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SPOTLIGHT ON HBR AT 90 Spotlight About the Spotlight Artist Each month we illustrate our Spotlight package with a series of works from an accomplished artist. We hope that the lively and cerebral creations of these photographers, painters, and installation artists will infuse our pages with additional energy and intelligence to amplify what are often complex and abstract concepts. This month we showcase the “rayographs” of Man Ray, the modernist giant. Born in Philadelphia, Ray moved to Paris in 1921, where he experimented with painting, filmmaking, sculpture, and, of course, photography. He created his rayographs by placing objects directly onto photosensitive material and exposing them to light. View more…show more content…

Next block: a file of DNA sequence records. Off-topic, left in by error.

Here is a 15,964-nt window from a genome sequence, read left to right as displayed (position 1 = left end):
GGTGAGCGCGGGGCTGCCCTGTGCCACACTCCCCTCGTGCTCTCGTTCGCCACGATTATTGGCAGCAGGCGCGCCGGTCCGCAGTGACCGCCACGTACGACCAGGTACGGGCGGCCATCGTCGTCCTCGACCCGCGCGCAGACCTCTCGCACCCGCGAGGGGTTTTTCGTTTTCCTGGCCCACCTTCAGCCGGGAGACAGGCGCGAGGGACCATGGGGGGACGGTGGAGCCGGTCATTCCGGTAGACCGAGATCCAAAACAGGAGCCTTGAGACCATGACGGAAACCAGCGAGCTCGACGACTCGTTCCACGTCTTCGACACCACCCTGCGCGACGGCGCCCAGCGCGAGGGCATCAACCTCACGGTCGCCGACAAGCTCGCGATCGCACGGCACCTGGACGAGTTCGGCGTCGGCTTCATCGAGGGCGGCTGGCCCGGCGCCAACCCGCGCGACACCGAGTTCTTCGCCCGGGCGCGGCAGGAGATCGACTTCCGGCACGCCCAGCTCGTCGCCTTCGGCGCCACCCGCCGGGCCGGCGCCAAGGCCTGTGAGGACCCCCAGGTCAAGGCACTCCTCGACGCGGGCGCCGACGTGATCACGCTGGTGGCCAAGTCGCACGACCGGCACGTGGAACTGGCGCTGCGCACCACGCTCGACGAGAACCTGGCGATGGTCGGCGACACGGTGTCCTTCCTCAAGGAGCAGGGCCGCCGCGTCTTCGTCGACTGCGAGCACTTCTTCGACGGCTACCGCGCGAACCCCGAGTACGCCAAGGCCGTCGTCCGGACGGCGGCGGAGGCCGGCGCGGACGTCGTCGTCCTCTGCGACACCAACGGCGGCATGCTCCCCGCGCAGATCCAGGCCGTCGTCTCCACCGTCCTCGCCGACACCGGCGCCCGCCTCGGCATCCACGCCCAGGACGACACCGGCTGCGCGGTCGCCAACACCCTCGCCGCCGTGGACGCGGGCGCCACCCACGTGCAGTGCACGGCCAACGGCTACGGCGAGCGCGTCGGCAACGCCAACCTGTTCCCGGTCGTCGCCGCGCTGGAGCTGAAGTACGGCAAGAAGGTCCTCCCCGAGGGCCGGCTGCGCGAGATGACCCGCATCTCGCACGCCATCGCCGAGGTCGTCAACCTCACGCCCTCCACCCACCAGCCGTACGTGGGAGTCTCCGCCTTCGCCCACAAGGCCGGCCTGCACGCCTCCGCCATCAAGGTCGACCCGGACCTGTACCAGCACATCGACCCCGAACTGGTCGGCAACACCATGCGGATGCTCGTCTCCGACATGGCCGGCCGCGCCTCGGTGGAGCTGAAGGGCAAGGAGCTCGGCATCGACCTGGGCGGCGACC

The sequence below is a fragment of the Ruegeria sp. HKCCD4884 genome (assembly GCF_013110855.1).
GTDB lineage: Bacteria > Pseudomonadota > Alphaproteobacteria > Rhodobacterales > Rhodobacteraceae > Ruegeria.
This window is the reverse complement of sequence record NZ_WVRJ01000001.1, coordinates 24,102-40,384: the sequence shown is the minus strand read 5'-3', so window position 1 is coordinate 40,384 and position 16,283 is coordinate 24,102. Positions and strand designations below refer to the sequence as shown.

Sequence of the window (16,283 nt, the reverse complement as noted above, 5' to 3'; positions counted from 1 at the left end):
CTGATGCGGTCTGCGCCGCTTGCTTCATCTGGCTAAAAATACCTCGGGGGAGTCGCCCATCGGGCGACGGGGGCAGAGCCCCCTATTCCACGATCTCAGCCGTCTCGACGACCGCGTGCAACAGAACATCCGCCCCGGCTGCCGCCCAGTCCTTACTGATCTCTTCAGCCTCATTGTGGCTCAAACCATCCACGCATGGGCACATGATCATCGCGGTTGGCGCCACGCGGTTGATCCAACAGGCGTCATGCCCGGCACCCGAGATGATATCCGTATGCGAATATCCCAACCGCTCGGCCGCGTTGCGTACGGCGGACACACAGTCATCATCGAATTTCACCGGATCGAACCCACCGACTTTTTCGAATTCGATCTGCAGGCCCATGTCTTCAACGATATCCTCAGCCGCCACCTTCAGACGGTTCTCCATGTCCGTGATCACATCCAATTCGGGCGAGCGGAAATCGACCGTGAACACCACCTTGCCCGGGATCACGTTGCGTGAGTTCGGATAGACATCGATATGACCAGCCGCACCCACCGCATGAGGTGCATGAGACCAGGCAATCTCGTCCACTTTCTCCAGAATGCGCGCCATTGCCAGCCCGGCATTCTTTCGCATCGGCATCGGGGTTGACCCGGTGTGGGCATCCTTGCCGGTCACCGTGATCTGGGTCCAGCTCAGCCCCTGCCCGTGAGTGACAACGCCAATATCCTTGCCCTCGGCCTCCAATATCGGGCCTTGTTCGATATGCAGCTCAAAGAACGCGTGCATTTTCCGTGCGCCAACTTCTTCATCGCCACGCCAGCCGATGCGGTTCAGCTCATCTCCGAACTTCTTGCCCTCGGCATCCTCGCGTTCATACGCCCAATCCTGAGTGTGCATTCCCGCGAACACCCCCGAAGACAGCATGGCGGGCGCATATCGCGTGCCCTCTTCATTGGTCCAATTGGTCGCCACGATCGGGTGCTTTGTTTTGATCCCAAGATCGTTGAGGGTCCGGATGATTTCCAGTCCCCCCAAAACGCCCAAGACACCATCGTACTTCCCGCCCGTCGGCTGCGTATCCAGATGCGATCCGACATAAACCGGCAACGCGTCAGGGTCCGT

(See the sidebar “Saving Ourselves from Global Provincialism.”) The Age of “Scientific Management” In the last two decades of the 19th century, the U.S. was shifting—uneasily—from a loosely connected world of small towns, small businesses, and agriculture to an industrialized network of cities, factories, and large companies linked by rail. A rising middle class was professionalizing—early incarnations of the American Medical Association and the American Bar Association date from this era—and mounting a progressive push against corrupt political bosses and the finance capitalists, who were busy consolidating industries such as oil and steel in the best robberbaron style. Progressives claimed special wisdom rooted in science and captured in processes. Frederick Taylor, who wrote that “the best management is a true science, resting upon clearly defined laws, rules, and principles,” clearly counted himself in their camp (fans such as Louis Brandeis and Ida Tarbell agreed). His stated goal was the “maximum prosperity for the employer, coupled with the maximum prosperity for each employee,” through “a far more equal division of the responsibility between the management and the workmen.” Translation (lest the reader overestimate Taylor’s respect for workers’ potential The Management Century hbr.org Idea in Brief In the early years of the last century, “improving the practice of management” meant making it more scientific. A new
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